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For my Ph. D. thesis I want to create a bibliography according to the suggestions given in the german standard DIN 1505.

There exists a quite old style dinat.bst (see TeXFAQ) which I had used in a slightly modified version for my diploma thesis many years ago.

I read a lot of positive things about biblatex and I'm currently planning to switch from my old bibtex to biblatex to hopefully better configure the bibliography.

However it would be very helpful (and I'm quite sure somebody must have done this before me) to have a readily configured citation style which corresponds (or comes close to) to the DIN 1505 and which works with biblatex (even if it is not perfect). I did not find anything about that in the biblatex manual, but maybe I've overlooked it...


I found 2 documents defining the requirements: (I'm sorry: they're both in German which makes sense, as it is a german standard.)

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    I remember seeing a similar question somewhere before. At the time, it did not seem entirely clear that there was a definite style required. Could you either post or link to a detailed list of requirements?
    – Joseph Wright
    Jul 17, 2011 at 20:58
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    I don’t think that there exists a ready-to-use solution, but you could take biblatex’s authoryear style as a starting point, if you really have to use the DIN 1505 style. This discussion on mrunix.de might help you with the label.
    – domwass
    Jul 18, 2011 at 12:31
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    @Martin, as you referred to dinat (which should not be used any more, since natdin is more up to date), I thought you wanted to have Author-Year citations. You can of course build a DIN style based upon biblatex’s numeric style. Which of biblatex‘s features do you need to use? If none, I would stick with natdin.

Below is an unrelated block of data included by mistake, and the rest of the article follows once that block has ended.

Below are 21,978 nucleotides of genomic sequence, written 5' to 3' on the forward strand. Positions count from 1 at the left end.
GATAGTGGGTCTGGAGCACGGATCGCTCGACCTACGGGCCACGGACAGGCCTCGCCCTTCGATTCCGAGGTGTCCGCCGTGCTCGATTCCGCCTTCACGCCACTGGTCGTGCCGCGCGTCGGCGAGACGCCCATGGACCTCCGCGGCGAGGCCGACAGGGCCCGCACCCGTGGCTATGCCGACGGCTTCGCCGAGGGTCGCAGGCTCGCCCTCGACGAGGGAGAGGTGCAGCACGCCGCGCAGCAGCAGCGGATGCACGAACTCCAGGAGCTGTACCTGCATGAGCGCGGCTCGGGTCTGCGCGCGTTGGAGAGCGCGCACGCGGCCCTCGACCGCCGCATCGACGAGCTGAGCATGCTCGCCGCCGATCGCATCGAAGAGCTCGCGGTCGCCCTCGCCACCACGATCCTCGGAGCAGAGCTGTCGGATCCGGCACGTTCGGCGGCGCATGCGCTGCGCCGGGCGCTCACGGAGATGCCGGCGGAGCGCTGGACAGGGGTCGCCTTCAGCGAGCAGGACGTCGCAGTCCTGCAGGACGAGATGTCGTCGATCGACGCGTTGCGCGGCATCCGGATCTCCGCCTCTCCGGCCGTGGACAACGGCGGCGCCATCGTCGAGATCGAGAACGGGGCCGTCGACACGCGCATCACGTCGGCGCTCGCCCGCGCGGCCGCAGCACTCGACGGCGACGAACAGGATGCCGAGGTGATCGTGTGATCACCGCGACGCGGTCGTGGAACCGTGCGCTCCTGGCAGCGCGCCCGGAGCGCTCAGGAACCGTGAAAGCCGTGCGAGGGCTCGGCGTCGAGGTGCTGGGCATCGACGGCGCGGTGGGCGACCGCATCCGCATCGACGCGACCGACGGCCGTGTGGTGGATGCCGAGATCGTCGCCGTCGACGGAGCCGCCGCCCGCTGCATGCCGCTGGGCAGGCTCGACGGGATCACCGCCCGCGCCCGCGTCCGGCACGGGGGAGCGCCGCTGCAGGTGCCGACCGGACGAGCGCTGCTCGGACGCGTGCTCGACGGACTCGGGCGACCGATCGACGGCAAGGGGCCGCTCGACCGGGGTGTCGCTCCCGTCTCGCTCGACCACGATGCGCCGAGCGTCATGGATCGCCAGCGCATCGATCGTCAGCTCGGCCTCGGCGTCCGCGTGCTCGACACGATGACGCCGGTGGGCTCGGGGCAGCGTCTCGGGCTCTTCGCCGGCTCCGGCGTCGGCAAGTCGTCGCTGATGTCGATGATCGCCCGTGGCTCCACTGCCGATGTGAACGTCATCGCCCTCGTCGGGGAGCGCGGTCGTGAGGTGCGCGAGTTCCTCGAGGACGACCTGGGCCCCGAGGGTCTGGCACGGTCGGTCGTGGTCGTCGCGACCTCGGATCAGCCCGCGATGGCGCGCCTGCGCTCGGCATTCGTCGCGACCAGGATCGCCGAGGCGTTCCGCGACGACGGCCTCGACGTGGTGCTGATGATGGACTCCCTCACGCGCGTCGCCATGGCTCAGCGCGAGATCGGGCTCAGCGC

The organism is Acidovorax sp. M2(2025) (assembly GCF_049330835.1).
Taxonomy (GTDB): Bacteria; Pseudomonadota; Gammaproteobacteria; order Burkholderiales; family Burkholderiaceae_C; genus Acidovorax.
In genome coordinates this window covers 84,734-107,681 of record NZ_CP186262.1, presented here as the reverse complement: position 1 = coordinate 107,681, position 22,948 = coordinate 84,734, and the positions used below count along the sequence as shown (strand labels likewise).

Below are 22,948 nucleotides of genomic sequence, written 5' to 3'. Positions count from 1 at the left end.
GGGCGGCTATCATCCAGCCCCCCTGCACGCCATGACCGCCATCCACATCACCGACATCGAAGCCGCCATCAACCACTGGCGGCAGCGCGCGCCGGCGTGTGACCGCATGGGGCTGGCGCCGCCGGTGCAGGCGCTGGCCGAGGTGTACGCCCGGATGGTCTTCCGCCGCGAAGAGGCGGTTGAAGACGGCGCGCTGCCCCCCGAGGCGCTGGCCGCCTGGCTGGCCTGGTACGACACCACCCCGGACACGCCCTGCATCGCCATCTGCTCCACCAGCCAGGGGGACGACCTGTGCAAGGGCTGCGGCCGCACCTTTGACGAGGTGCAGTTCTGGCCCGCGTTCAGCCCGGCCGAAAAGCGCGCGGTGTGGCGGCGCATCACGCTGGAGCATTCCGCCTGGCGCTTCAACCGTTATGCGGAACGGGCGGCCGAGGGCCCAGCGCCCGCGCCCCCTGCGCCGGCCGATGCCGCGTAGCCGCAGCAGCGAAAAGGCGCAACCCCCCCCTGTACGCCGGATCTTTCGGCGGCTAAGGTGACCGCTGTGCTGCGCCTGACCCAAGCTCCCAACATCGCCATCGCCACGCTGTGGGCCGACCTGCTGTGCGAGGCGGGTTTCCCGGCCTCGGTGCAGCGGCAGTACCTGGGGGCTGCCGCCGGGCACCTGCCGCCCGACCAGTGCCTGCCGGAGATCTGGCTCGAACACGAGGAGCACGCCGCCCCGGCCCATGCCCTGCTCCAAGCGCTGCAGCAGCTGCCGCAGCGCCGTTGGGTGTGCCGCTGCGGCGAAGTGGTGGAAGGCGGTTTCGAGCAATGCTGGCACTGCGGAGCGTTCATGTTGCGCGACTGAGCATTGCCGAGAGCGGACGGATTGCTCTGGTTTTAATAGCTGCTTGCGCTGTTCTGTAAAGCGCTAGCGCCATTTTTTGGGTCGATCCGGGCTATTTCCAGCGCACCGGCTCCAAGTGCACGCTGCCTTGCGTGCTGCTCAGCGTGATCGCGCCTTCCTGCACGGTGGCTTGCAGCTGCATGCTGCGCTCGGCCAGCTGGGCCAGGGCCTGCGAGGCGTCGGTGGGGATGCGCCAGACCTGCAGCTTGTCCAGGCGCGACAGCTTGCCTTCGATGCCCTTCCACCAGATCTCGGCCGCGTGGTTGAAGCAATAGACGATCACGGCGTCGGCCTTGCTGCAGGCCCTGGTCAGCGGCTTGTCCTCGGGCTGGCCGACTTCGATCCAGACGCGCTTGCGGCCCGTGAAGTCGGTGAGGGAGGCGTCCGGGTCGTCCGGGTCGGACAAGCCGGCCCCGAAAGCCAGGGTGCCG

– domwass
    Jul 18, 2011 at 14:35
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    I'd also appreciate a ready-made biblatex style compatible with DIN 1505 - unfortunately, I couldn't find one one the Internet, so you'll have to create your own. Dominik Waßenhoven's articles (in German), especially part 2, explain how to do this.
    – diabonas
    Jul 18, 2011 at 16:50
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    @Martin, true, biblatex is “the future”, but if you have to invest a lot of time to get a DIN 1505 style and if you don’t need any of the other functionalities offered by biblatex (and biber) – like true utf8 support, for instance –, then it might be worth to stick with a functioning bst and traditional BibTeX for the moment. If you do need (one of) the functionalities, you have to build your own style, as @diabonas said.
    – domwass
    Jul 19, 2011 at 9:16

1 Answer 1

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I don’t think that there is a ready-to-use solution, but you could take biblatex’s authoryear style as a starting point, if you really have to use the DIN 1505 style. This discussion on mrunix.de might help you with the label. Be aware, though, that you have to invest a lot of time to get a DIN 1505 style and if you don’t need any of the other functionalities offered by biblatex (and biber) – like true utf8 support, for instance – then it might be worth to stick with a functioning bst and traditional BibTeX for the moment. If you do need (one of) the functionalities, you have to build your own style, as @diabonas said.

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  • Hi Dominik, are you aware that anyone in the last three or four years has invested in creating a conforming biblatex style? The question comes up every once in a while and nobody seems to have done it. As you said, quite a lot of work. We could start a github rep and invite people to contribute. Maybe Frank (texwelt.de/blog/modifizieren-eines-biblatex-stils), Ulrike, Clemens, and other guys from the german community. i think all of us are somehow floating around TeXwelt or here.
    – Johannes_B
    Mar 30, 2015 at 12:43
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    Looking at 1505 and the successor ISO 690 leads to a new google search and to github.com/michal-h21/biblatex-iso690
    – Johannes_B
    Mar 30, 2015 at 13:39

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